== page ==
Today we had a beautiful springy afternoon, a brief respite in this cold winter. I saw a drone-fly, Eristalis tenax, feeding on a clump of snowdrops. Drone-flies are a textbook example of Batesian mimicry: a harmless species resembling a stinging one so that predators are deceived and avoid it. Adult drone-flies are hover-flies that resemble honeybees in color, size and even in their flight behaviour. As adults they also feed on flowers - even the same species - making the similarity very precise. But, is there any evidence that predators actually avoid drone-flies mistaking them for bees? In a clever experiment Golding and colleagues actually investigated this using humans - biology university students and schoolchildren. They tested how good they were telling bees, bumblebees and wasps apart, and from their mimic hover-flies using picture plates and questionnaires. Their results show that humans were generally bad taxonomists, as half of the students could not identify a bee, even when they were biology students!. However, the study concluded that more people thought that the mimics would sting than control flies (not resembling bees, wasps or bumblebees), but fewer people thought the mimics would sting than the actual hymenopteran models. This shows that the mimicry works although is not completely effective. An interesting result was that students who had been previously stung were better at identifying the hymenopterans as stinging and were better at telling wasps, bees and bumblebees apart, indicating that experience is an important factor. The study provides the first experimental evidence that mimicry in drone-flies is effective and might help them avoid predation, not only by humans trying to swat or spray them, but by their natural bird predators.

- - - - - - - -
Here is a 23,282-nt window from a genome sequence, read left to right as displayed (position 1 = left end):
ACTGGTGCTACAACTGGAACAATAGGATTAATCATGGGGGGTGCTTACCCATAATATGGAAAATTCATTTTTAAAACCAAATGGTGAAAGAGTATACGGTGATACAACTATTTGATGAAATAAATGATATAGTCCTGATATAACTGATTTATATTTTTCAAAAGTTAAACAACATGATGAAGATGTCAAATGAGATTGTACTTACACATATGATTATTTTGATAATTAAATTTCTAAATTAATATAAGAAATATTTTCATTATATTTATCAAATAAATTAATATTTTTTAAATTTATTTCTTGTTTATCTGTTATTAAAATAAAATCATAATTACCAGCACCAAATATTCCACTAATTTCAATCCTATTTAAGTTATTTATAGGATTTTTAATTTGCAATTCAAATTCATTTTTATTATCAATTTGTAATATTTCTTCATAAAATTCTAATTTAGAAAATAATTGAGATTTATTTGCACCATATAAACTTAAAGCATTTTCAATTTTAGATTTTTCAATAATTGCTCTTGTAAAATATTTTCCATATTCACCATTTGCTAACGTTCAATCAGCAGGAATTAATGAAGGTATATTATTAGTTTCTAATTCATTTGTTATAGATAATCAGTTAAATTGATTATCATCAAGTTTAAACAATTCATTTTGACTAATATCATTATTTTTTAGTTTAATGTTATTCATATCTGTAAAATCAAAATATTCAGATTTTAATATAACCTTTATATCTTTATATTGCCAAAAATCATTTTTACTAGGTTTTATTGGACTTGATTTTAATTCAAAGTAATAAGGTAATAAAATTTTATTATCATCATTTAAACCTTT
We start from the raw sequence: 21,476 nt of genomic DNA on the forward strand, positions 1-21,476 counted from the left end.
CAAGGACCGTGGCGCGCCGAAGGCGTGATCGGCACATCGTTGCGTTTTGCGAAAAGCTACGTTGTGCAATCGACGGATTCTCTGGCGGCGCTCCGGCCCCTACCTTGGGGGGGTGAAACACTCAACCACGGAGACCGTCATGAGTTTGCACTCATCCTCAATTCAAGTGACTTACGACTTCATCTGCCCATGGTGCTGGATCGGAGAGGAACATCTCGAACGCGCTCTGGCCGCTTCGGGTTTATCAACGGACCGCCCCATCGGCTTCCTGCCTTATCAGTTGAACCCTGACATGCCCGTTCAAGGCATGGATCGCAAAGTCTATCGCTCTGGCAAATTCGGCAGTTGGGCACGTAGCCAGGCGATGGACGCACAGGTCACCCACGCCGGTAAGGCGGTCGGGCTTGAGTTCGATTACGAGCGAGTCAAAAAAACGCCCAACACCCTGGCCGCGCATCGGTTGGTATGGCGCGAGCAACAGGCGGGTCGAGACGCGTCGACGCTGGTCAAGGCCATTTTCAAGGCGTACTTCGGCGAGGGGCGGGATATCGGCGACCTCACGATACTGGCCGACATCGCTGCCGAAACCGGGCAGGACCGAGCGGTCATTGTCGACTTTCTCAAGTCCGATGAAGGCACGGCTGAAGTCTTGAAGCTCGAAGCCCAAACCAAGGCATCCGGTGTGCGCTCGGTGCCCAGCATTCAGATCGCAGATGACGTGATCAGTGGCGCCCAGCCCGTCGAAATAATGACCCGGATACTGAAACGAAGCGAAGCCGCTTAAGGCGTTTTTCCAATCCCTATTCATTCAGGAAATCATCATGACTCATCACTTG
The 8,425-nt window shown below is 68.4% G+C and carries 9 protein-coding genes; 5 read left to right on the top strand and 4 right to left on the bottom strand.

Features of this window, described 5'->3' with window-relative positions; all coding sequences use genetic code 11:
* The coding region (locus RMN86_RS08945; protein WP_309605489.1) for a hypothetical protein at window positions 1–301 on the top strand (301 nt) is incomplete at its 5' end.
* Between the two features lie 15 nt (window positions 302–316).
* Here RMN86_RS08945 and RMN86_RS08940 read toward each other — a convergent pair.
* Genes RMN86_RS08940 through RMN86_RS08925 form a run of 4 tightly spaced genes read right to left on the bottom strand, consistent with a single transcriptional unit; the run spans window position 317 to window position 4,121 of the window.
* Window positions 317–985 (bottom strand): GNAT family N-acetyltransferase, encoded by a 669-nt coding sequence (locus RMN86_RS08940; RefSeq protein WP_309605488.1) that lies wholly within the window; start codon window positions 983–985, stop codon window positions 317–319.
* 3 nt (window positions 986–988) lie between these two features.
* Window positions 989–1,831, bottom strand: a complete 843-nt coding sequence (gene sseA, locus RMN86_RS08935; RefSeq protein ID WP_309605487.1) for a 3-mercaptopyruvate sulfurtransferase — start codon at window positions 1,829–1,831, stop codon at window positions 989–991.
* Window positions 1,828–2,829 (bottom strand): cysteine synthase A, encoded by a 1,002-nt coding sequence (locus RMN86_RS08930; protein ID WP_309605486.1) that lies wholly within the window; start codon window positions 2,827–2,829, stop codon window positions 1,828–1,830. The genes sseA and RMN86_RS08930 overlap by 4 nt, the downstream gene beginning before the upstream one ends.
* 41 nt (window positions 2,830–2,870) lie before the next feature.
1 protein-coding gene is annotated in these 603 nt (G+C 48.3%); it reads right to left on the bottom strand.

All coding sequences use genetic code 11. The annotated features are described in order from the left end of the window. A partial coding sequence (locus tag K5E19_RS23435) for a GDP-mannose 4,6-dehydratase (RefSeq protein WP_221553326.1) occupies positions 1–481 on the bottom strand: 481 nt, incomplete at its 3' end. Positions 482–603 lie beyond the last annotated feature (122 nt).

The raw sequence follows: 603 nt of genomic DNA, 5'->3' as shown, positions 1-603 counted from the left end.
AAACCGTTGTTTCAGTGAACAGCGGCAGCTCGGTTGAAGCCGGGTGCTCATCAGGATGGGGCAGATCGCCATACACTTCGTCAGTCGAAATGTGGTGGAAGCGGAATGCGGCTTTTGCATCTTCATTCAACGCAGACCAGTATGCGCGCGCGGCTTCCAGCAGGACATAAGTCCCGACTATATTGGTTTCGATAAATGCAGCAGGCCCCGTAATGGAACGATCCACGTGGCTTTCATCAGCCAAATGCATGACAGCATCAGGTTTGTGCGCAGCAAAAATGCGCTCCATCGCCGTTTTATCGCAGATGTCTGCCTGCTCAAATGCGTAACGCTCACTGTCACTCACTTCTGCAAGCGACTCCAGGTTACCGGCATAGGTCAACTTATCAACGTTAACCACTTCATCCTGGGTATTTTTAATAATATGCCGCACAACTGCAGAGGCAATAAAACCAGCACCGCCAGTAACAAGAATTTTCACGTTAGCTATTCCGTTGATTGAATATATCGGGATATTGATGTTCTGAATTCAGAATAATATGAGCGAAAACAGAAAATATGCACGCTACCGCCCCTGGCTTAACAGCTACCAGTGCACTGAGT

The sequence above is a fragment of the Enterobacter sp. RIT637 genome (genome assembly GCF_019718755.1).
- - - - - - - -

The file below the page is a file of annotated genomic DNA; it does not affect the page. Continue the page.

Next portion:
The students in the previous study were asked to look at small photos of flies and bees for a short period of time, just like any predator who has just seconds to decide if to snatch the insect or let it go. A close up examination of the drone-fly however, easily reveals its nature. Its antennae are quite short compared with the honey-bee, it has got a single pair of wings and typical large fly eyes, also, it lacks polled baskets on the rear legs.